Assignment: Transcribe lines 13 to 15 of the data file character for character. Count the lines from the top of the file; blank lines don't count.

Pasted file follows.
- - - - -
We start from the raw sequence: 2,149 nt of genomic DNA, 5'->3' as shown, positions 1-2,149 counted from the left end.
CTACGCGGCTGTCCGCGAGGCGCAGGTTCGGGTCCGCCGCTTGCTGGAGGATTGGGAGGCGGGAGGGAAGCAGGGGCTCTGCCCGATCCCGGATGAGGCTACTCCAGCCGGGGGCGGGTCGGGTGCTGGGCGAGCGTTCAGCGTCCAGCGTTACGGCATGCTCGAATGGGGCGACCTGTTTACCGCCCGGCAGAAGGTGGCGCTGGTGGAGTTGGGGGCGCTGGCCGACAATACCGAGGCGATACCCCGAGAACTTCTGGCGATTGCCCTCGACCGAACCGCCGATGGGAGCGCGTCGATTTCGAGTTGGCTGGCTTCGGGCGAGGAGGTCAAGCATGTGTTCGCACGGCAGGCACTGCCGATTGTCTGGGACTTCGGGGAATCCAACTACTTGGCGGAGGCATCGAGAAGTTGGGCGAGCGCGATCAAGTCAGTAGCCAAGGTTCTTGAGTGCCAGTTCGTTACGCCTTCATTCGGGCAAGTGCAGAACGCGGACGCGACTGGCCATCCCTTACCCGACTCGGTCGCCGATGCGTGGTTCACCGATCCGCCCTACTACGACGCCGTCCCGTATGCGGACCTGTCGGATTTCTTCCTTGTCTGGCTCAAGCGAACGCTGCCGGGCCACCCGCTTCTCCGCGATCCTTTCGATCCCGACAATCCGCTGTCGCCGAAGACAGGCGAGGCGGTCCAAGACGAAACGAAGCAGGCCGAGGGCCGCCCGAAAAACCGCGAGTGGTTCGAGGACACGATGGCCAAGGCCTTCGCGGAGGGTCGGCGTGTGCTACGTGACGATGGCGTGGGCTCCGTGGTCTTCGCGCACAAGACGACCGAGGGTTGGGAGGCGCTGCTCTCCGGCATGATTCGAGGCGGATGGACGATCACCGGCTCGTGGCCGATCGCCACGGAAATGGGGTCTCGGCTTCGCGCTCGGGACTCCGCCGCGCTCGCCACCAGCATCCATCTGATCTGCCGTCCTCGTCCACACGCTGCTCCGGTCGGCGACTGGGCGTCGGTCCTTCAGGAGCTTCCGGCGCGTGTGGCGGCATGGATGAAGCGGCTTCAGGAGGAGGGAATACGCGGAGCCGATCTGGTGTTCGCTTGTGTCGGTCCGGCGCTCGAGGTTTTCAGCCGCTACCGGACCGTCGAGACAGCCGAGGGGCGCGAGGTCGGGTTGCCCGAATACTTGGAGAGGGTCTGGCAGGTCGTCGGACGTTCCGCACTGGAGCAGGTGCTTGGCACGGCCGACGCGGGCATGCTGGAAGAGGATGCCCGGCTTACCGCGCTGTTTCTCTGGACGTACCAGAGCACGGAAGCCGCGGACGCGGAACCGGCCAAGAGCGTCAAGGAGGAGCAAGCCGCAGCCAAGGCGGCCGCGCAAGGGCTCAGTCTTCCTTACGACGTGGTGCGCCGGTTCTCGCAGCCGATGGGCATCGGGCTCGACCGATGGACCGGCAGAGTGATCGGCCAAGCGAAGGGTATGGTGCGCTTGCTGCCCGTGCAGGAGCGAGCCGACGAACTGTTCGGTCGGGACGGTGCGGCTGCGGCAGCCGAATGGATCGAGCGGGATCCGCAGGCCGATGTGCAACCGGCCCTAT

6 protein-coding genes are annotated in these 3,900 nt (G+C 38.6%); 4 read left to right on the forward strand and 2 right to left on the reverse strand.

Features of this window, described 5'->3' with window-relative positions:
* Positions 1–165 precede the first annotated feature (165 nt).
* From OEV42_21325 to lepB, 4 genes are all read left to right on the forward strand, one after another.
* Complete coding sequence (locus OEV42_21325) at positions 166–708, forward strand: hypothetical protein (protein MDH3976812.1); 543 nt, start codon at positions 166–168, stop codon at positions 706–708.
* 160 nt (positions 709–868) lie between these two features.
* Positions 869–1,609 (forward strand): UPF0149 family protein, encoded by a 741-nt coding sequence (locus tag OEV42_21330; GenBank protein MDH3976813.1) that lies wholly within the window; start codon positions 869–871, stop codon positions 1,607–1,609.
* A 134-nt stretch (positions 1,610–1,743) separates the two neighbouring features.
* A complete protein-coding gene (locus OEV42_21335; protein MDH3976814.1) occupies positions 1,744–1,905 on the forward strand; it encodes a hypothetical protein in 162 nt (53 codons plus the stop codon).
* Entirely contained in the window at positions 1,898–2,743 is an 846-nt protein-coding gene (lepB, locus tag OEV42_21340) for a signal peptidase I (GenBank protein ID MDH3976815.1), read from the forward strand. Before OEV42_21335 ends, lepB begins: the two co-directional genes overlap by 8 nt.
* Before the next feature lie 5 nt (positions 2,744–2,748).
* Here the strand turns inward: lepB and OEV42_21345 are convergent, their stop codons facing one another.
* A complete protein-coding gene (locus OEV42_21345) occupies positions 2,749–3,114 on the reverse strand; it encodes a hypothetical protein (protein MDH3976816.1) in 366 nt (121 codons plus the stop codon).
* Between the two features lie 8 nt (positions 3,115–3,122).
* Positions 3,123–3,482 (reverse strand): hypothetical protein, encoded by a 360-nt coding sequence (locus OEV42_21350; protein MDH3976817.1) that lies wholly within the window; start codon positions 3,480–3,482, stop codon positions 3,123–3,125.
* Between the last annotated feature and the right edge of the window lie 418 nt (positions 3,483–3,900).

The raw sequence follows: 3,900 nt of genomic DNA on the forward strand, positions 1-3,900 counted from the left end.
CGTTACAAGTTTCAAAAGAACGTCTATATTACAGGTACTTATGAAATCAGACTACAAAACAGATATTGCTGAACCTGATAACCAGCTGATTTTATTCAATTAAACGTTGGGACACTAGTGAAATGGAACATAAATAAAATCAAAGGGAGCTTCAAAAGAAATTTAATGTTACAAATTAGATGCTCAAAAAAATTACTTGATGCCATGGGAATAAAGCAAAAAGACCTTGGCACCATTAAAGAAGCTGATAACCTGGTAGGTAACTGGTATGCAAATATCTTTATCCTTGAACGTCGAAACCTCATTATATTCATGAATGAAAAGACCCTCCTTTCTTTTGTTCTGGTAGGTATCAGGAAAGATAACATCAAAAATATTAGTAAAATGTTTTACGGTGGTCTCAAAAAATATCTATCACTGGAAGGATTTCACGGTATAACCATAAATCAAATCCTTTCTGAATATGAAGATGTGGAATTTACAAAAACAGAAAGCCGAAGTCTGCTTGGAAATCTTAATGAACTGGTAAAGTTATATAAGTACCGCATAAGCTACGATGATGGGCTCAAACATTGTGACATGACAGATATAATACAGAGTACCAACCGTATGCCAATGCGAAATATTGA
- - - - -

* Before the next feature lie 5 nt (positions 2,744–2,748).
* Here the strand turns inward: lepB and OEV42_21345 are convergent, their stop codons facing one another.
* A complete protein-coding gene (locus OEV42_21345) occupies positions 2,749–3,114 on the reverse strand; it encodes a hypothetical protein (protein MDH3976816.1) in 366 nt (121 codons plus the stop codon).